Opponents of an ordinance to stop mansionization in Morro Bay seem to be getting more desperate, because their arguments are definitely getting sillier. However, in making those arguments, they sometimes make important, though clearly unintended, points.
At a recent Planning Commission meeting, one local developer/real estate agent attempted to portray ordinance proponents as selfish individuals bent on keeping new people from moving to Morro Bay. Obviously, this is nonsense. Mansionization control does not stop people from building houses. It just stops them from building houses too large for their lots.
However, the ordinance probably will stop a certain kind of people from moving to Morro Bay. What sort of people builds houses too large for their lots, cutting off neighbors' light, air, and views, and destroying the neighborhood character and charm, just so that they can have what they want? The answer is clear, and they are not the kind of people most of us would want for neighbors.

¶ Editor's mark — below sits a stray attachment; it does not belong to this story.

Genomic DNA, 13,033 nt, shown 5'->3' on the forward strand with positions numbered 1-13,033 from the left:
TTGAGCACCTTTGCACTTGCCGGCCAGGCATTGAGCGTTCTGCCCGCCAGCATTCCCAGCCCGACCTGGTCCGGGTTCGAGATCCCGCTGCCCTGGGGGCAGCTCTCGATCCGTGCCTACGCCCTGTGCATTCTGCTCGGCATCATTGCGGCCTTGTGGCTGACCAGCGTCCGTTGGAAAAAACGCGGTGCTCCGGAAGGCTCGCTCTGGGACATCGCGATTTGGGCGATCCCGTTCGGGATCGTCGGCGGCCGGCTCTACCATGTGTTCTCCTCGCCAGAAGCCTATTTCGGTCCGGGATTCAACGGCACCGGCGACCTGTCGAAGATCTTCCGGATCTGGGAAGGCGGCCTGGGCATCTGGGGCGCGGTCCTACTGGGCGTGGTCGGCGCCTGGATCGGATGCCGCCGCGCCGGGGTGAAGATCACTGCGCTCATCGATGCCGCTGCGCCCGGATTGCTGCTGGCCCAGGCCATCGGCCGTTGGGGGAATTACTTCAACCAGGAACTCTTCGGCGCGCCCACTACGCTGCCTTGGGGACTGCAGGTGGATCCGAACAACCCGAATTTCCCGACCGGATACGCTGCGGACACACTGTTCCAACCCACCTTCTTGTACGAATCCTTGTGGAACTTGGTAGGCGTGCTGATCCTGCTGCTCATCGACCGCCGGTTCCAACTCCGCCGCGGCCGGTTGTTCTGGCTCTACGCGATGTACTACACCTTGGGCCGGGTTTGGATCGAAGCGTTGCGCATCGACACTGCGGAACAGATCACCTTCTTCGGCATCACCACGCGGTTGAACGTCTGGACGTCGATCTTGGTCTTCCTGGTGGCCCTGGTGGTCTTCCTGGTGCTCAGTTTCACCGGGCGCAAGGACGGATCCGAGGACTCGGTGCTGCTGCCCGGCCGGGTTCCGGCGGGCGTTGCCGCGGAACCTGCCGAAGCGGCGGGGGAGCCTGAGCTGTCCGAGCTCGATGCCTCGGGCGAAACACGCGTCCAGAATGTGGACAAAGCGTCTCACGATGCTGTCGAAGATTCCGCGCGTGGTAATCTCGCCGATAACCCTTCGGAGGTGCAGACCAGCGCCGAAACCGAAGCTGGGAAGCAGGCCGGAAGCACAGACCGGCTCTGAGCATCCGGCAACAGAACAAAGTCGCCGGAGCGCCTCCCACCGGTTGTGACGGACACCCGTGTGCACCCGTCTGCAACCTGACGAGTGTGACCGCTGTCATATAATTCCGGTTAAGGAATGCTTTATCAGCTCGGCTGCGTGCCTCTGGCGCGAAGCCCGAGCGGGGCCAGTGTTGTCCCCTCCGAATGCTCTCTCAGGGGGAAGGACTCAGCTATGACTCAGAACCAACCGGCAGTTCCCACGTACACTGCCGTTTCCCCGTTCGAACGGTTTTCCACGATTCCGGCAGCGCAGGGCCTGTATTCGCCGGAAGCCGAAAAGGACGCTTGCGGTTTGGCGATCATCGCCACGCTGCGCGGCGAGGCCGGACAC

What kind of people will move in under the new ordinance? I expect that my newest neighbors will be people who, like the majority of current Morro Bay residents, value our small town charm and community spirit--and those are the kinds of people I want living next door.
I'm looking for a big change
I used to financially support Hillary Clinton for president. Now I support Barack Obama for president.
Hillary is all concerned about whether anyone likes her. She should be concerned about liking everyone else. Isn't the most attractive person someone who likes you?
And that's not even the point of being president. We have tough decisions ahead with global warming. If we don't fix it, it will be as if we are suddenly all the same age.
Who our next president is is really important to all of us together. Leaders have to make the tough decisions. They can't worry about whether they are popular. Hillary can run when she grows up. Right now, I want a change. A big one. I am supporting Barack Obama for president of the United States of America.
Embrace today's opportunities